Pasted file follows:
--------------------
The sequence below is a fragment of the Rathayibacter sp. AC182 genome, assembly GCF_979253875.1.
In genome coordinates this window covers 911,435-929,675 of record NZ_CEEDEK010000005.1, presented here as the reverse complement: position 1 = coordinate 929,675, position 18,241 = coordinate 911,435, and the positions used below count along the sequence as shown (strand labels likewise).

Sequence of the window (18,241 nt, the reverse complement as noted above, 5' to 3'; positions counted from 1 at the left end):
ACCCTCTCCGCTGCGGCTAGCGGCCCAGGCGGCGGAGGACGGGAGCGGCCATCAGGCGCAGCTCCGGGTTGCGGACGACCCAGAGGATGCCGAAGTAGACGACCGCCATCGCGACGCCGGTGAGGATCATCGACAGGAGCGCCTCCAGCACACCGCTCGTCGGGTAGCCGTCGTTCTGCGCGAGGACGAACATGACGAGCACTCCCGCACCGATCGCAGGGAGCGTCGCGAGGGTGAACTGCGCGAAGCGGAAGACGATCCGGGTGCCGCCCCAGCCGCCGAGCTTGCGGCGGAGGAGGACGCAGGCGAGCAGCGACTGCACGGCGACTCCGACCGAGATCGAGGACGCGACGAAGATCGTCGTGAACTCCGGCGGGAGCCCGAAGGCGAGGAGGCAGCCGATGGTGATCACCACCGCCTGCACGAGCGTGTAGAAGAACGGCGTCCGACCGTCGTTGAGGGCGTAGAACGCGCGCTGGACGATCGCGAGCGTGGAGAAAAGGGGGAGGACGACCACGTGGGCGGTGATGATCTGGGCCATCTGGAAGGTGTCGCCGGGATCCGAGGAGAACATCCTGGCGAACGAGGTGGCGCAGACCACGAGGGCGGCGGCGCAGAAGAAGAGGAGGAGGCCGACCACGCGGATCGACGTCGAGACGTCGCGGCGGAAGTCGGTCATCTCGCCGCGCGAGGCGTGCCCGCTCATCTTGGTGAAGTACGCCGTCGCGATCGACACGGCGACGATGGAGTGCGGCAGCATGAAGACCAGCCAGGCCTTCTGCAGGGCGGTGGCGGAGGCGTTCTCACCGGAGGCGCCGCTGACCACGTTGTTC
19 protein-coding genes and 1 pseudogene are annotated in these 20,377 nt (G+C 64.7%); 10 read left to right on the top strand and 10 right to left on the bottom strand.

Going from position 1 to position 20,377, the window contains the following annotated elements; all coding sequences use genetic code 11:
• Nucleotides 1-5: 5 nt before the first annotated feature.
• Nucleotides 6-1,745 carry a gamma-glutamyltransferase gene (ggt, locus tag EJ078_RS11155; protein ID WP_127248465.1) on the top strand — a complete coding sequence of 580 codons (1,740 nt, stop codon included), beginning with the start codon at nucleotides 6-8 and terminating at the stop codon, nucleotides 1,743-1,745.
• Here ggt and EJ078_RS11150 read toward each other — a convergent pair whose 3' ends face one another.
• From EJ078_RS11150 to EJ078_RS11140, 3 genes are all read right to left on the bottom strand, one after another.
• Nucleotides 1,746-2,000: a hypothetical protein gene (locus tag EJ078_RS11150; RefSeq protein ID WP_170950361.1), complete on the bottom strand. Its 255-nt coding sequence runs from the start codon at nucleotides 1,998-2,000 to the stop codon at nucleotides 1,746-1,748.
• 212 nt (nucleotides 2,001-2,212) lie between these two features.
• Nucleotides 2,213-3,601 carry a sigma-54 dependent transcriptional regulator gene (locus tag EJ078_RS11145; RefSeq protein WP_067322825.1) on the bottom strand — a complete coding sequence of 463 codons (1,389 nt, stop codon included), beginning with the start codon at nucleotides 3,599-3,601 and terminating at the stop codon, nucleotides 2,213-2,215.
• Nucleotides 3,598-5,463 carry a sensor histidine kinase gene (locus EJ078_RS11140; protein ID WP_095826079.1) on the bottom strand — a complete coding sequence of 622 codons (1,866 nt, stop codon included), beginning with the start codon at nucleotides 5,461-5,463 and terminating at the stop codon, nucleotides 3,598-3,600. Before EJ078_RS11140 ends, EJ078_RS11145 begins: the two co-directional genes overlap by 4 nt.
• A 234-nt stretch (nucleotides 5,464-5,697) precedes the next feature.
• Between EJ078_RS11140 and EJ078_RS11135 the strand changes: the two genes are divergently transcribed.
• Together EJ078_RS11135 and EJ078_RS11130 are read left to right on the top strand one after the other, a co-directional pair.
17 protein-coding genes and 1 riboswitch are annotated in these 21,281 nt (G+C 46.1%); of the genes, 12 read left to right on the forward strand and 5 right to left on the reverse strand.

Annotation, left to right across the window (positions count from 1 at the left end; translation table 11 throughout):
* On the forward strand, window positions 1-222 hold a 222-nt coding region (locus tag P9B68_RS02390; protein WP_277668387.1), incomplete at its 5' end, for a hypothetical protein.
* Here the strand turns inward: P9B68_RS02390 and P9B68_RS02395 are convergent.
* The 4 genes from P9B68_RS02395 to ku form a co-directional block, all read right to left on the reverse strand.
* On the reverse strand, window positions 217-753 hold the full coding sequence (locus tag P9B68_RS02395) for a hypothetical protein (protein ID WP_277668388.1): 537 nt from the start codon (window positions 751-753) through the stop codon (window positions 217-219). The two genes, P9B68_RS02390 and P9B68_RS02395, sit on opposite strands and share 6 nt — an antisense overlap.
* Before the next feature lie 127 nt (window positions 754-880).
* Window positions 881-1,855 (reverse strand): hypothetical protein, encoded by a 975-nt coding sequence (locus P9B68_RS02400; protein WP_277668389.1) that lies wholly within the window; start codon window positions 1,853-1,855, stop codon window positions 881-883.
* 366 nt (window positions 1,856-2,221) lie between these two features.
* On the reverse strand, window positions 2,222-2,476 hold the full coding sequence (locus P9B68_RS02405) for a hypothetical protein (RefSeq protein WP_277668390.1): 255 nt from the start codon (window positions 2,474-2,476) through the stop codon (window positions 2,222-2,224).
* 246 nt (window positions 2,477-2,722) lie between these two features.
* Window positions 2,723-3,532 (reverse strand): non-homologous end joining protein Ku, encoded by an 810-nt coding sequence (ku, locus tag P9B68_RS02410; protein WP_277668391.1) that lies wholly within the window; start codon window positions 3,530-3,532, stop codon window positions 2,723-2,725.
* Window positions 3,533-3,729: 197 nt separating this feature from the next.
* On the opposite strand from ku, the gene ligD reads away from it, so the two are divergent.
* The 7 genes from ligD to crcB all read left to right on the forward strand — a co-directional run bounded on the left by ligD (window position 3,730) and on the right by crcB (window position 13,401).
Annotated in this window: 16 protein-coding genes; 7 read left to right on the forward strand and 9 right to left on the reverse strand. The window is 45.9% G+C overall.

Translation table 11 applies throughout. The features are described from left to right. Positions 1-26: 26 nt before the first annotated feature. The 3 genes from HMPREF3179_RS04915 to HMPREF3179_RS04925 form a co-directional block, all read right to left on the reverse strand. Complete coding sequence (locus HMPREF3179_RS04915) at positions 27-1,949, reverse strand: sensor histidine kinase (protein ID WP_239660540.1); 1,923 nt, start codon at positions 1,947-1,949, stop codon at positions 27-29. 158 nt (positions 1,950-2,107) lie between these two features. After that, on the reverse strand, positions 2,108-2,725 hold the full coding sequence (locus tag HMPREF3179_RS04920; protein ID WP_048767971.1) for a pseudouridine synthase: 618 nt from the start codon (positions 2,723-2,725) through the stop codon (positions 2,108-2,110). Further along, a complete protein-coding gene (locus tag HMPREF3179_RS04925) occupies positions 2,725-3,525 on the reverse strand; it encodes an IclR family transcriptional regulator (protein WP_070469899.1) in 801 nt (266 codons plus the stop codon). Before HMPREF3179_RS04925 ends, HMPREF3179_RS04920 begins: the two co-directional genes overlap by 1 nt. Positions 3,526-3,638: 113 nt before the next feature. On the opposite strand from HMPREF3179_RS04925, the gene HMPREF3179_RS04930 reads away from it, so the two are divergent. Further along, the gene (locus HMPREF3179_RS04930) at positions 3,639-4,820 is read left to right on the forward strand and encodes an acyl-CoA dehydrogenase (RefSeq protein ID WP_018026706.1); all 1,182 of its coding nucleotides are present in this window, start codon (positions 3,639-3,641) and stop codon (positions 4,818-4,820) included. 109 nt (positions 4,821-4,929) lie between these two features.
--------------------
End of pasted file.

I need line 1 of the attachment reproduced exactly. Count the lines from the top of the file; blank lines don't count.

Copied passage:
The sequence below is a fragment of the Rathayibacter sp. AC182 genome, assembly GCF_979253875.1.